Service design is becoming widely recognized across the globe as the way to develop and improve lines of services. Yet 35 years after its designation there remain discrepancies over the definition.

To that point, service design is often confused with other disciplines, including graphic design, UX Design, and Design Thinking.

Against this backdrop, Steven J. Slater, business author, master service designer and co-founder of the International Service Design Institute, offers his view based on his career designing, implementing, and launching services.  Steven Slater has developed services across businesses, public services and non-profits/NGOs for more than 30 years.

Services make up nearly 80% of the U.S. economy, while most other industrial countries are not far behind, including India and China.

We don’t know how many consider themselves service designers, but a LinkedIn search reveals more than 2.5 million professionals who include service design in their profiles.  One can see that there is both high demand for those who know how to design services and, there is probably more recognition of the field than many practitioners assume.  Granted, the field still has a long way to go before it becomes a familiar reference at cocktail parties.

To get to that point, however, we need a more accepted definition of Service Design.

The founding of service design is often associated with G. Lynn Shostack, a Citibank marketing executive, who in 1983 coined the term “Service Design” in a Harvard Business Review article, Designing Services that Deliver.  And even that’s in dispute as some in the field claim it began much earlier.  But too much earlier seems a bit of stretch since services only became intertwined in our lives in the 1950s, according to economists who track economic sectors, including the service sector.

Shostack’s article, which was more of a clarion call for others to advance the field, caught the attention of academics, mostly in Europe.  Once there, the field came to life in the classroom and in theories.  As it became more mature, service design resembled a collection of methods from other disciplines, including product design, marketing, systems design, anthropology, ethnography, research, human behavior, and other technical and non-technical fields.

Then several governments became interested in service design as an approach to developing better public services by designing them around citizen end-users.  Over subsequent cycles, boutique firms emerged, then consumer companies began to adopt the approach. Now it is a standard offering among global management consulting firms, even though each of them have labels that sound similar to digital transformation and innovation.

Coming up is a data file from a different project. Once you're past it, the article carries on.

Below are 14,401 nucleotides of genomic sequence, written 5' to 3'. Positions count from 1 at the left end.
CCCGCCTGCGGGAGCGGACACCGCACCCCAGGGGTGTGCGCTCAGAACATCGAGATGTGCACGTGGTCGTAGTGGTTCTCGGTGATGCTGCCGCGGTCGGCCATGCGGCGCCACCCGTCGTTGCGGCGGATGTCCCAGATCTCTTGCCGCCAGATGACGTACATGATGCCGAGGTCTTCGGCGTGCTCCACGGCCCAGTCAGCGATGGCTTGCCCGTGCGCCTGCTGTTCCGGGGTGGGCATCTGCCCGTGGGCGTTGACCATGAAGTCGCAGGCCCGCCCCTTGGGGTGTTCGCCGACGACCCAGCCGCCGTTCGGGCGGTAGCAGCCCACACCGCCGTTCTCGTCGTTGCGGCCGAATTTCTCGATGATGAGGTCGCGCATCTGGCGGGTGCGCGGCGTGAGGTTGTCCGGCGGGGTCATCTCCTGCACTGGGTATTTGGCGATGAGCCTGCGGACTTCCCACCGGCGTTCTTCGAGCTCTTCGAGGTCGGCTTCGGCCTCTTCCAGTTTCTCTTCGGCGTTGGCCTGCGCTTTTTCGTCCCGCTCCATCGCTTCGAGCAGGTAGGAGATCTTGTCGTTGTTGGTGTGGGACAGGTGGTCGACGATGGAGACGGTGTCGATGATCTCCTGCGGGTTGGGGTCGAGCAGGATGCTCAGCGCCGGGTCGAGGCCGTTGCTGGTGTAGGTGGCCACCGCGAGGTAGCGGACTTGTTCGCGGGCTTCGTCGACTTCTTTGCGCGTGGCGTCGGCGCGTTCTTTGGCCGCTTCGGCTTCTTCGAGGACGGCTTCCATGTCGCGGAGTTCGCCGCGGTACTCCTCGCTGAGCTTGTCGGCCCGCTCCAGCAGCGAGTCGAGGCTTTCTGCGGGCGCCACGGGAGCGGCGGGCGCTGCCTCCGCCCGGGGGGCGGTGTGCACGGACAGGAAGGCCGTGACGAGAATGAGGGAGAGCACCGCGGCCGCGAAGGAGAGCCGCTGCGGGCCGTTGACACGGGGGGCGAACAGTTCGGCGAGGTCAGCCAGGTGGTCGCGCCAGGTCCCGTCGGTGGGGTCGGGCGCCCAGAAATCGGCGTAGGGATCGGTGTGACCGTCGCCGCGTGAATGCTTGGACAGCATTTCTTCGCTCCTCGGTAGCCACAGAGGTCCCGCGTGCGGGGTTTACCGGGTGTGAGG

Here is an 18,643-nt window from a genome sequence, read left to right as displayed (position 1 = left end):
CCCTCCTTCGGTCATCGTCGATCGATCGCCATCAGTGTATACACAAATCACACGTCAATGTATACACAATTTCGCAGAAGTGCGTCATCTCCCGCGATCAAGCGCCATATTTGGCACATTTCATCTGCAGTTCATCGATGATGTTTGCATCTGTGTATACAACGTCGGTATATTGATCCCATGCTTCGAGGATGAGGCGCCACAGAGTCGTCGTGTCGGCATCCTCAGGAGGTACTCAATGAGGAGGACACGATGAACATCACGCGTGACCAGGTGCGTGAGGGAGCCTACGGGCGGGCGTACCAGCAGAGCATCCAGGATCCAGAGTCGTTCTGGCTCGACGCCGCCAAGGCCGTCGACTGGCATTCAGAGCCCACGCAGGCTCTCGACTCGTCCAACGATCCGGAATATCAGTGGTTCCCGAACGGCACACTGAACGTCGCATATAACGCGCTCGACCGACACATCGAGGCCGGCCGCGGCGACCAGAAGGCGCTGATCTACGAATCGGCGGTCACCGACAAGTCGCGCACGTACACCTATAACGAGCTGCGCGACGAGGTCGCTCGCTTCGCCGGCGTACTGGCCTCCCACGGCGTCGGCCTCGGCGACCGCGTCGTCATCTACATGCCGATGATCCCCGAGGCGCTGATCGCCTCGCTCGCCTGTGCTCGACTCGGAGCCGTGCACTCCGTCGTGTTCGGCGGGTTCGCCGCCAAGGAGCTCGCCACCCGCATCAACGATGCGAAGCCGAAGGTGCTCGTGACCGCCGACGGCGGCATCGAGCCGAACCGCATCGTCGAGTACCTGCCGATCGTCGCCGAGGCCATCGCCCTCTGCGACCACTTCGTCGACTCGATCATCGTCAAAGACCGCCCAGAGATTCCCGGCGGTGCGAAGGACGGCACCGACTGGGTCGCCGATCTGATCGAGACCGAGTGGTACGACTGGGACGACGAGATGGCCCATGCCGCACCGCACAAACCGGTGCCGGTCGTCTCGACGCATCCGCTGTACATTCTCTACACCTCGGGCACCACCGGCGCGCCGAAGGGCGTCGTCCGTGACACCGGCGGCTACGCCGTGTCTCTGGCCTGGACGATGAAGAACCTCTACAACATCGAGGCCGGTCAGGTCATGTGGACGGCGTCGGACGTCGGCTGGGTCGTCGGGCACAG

My definition of service design unravels through answers to three straightforward questions.

  1. What are Services?

A service can exist as part of a business, a non-profit, or part of government.  But most of all, a service is not a product.

Services result in end-user experiences. Services are designed to meet user needs.  Services unfold in different forms.

A service will meet any and all of these criteria.

  • They come into reality as they are used.
  • They cannot be seen, felt, or tested prior to purchase, yet they deliver an intrinsic value to the user.
  • No two service experiences are identical.
  • Services are perishable, and some have expiration dates after which time they can no longer be experienced.
  • Users of services can be observed or monitored.
  • Some service experiences can be recovered, in real-time.
  • Services can be used repeatedly, at multiple times in different locations.
  • Services can be shaped
  • Services can last as a memory long after the service concludes

Services Appear in Different Forms

Some types of services are immediately recognizable.  The most known, familiar types of services are captured here.

  • Online services. (e.g., Amazon retail)
  • Services support other services. (e.g., insurance)
  • Services support products (e.g., warranties)
  • Multiple services dedicated to a single product or multiple products (e.g., implement, integrate enterprise IT)

Services Are Important to Our Economy

We take for granted the number of the services we use. We also take for granted that most services seem to work.  However, if services routinely failed, we would be in an economic slump.  An economy needs constant growth and due to our dependence on the service sector, we require a constant flow of new services (and users) and services that are innovative to drive up consumer demand.

Our economies, as stated above, rely on services, the same way industrial countries used to depend on manufacturing.  When there was a labor strike, for instance, everyone suffered.